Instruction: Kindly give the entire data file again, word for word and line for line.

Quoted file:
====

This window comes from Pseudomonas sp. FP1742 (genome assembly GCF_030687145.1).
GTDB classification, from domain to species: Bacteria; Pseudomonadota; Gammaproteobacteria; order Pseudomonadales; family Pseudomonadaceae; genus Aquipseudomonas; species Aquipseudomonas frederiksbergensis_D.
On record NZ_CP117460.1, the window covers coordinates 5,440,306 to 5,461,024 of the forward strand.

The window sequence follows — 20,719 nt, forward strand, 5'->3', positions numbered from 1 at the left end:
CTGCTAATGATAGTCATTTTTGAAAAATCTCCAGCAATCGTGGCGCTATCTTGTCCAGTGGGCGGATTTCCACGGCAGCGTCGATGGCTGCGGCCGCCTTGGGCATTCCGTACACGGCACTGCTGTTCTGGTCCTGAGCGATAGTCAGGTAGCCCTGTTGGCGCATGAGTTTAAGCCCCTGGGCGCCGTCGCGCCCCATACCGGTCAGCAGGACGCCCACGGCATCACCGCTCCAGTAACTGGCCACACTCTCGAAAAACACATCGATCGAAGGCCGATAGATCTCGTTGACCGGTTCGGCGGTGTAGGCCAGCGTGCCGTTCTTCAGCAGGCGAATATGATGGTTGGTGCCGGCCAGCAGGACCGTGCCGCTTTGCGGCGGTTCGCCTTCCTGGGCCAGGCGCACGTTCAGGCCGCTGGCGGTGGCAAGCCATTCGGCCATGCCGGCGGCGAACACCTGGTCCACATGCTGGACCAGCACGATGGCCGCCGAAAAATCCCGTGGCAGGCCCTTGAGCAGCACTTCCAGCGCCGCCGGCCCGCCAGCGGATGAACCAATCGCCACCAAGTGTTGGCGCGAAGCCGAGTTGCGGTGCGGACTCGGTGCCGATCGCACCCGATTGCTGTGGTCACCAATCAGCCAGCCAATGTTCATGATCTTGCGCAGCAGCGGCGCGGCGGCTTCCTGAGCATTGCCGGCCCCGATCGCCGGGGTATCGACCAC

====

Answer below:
This window comes from Pseudomonas sp. FP1742 (genome assembly GCF_030687145.1).
GTDB classification, from domain to species: Bacteria; Pseudomonadota; Gammaproteobacteria; order Pseudomonadales; family Pseudomonadaceae; genus Aquipseudomonas; species Aquipseudomonas frederiksbergensis_D.
On record NZ_CP117460.1, the window covers coordinates 5,440,306 to 5,461,024 of the forward strand.

The window sequence follows — 20,719 nt, forward strand, 5'->3', positions numbered from 1 at the left end:
CTGCTAATGATAGTCATTTTTGAAAAATCTCCAGCAATCGTGGCGCTATCTTGTCCAGTGGGCGGATTTCCACGGCAGCGTCGATGGCTGCGGCCGCCTTGGGCATTCCGTACACGGCACTGCTGTTCTGGTCCTGAGCGATAGTCAGGTAGCCCTGTTGGCGCATGAGTTTAAGCCCCTGGGCGCCGTCGCGCCCCATACCGGTCAGCAGGACGCCCACGGCATCACCGCTCCAGTAACTGGCCACACTCTCGAAAAACACATCGATCGAAGGCCGATAGATCTCGTTGACCGGTTCGGCGGTGTAGGCCAGCGTGCCGTTCTTCAGCAGGCGAATATGATGGTTGGTGCCGGCCAGCAGGACCGTGCCGCTTTGCGGCGGTTCGCCTTCCTGGGCCAGGCGCACGTTCAGGCCGCTGGCGGTGGCAAGCCATTCGGCCATGCCGGCGGCGAACACCTGGTCCACATGCTGGACCAGCACGATGGCCGCCGAAAAATCCCGTGGCAGGCCCTTGAGCAGCACTTCCAGCGCCGCCGGCCCGCCAGCGGATGAACCAATCGCCACCAAGTGTTGGCGCGAAGCCGAGTTGCGGTGCGGACTCGGTGCCGATCGCACCCGATTGCTGTGGTCACCAATCAGCCAGCCAATGTTCATGATCTTGCGCAGCAGCGGCGCGGCGGCTTCCTGAGCATTGCCGGCCCCGATCGCCGGGGTATCGACCAC